Udon is a type of thick Japanese noodles made from wheat flour and usually served in a thin soup. It’s one of the cheapest meals you can eat, perfect for budget travellers. The udon noodles are boiled to prepare them, then served either hot or cold depending on the dish (and season). There are several types of udon.
“Kakeudon” (poured udon) is the most common way of serving udon where the soup is poured on top. It looks like a fat-noodle ramen, but in a thinner soup and with less ingredients.
“Kitsune-udon” (fox udon) is one of my favorites, where a juicy sheet of fried tofu is put on the kake-udon or su-udon. It’s sweet and delicious, so-named because foxes apparently enjoy sweet food. (see the main udon image) “Tsukimi-udon” has half a boiled egg in it, “tempura-udon” has deep-fried tempura in it, and “curry-udon” is exactly what it sounds like - udon in Japanese curry sauce instead of soup.
In “bukkake-udon” (much-pouring udon) the noodles are served without soup, but instead with sauce poured on top. The soup is separate, and the diner then pours that, soy, and any other ingredients they wish, like “wasabi” (Japanese horseradish), “negi” (spring onions) or others. In short, your pour lots of things on top of the udon hence the name, “bukkake” - which you might have heard used in another context, but won't admit to in public. ;)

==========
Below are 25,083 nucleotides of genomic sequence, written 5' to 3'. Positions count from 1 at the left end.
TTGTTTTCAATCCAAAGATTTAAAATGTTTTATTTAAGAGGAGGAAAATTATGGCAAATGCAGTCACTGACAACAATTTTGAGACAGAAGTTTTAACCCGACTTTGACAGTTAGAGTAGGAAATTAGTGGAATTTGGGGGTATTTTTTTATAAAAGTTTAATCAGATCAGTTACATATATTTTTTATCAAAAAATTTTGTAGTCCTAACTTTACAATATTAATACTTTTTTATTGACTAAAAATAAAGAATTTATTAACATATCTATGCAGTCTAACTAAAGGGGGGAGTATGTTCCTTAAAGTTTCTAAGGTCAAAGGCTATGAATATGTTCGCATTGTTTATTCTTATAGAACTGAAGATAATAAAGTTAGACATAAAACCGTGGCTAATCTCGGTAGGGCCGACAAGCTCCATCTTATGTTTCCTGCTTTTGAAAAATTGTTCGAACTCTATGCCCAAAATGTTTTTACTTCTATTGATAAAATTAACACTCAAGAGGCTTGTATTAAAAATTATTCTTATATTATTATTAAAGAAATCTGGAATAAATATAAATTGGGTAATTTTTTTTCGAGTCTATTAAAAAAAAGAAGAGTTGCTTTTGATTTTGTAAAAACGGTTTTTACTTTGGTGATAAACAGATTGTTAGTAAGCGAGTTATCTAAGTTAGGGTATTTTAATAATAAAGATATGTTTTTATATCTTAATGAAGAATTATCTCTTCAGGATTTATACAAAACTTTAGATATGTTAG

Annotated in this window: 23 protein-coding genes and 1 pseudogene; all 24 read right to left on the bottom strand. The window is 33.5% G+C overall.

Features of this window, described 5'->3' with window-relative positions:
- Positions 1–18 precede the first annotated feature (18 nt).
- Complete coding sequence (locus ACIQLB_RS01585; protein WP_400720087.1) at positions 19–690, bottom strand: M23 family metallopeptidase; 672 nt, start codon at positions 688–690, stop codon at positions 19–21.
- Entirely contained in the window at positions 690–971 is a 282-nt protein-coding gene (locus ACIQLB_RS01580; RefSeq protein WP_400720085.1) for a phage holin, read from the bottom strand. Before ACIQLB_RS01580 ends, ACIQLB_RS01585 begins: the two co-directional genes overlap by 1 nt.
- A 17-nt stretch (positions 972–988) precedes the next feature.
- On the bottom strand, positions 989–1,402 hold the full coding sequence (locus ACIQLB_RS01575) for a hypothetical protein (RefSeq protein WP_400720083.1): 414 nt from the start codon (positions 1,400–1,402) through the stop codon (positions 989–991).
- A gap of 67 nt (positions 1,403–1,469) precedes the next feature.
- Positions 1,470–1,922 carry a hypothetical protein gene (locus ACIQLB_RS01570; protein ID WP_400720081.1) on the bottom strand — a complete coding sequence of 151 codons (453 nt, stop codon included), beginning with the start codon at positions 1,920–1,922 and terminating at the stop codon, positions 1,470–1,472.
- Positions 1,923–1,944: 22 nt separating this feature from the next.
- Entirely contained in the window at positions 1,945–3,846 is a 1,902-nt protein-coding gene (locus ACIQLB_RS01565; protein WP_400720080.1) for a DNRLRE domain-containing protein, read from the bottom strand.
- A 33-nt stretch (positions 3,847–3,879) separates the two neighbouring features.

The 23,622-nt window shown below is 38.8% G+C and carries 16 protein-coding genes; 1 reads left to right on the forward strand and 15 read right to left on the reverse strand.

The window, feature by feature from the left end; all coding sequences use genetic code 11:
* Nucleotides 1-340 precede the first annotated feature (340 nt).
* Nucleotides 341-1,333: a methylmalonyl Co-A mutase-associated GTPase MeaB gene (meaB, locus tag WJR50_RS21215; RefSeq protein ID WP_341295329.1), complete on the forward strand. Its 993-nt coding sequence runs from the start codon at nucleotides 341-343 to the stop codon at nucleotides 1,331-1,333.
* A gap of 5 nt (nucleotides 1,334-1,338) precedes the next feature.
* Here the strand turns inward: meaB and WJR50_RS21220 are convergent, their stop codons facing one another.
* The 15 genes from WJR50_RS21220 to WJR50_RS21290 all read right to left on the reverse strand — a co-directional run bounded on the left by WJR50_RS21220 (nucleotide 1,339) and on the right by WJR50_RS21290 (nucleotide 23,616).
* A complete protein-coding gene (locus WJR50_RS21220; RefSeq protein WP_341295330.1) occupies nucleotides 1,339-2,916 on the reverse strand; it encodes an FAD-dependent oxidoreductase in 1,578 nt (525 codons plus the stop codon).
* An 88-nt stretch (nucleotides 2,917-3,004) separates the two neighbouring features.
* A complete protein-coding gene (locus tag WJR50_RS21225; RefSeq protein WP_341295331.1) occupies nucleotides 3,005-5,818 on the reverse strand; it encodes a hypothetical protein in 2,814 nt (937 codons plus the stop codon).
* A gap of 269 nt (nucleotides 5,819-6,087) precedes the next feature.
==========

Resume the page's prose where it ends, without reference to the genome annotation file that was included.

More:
Price per person:
¥300 ~ ¥1000
- Where can I eat it? -
Udon is an extremely common food, cheap, quick and easy to prepare. So you can often find udon stalls around train stations and busy parts of town. But Japanese people take their noodles seriously, so don't think of it as just junk food! There are specialist udon restaurants around that pride themselves on gourmet noodles, the freshest ingredients and beautiful traditional Japanese stylings. A good example of this is “Dotonbori Imai” in our restaurant guide. Click the link below for more information..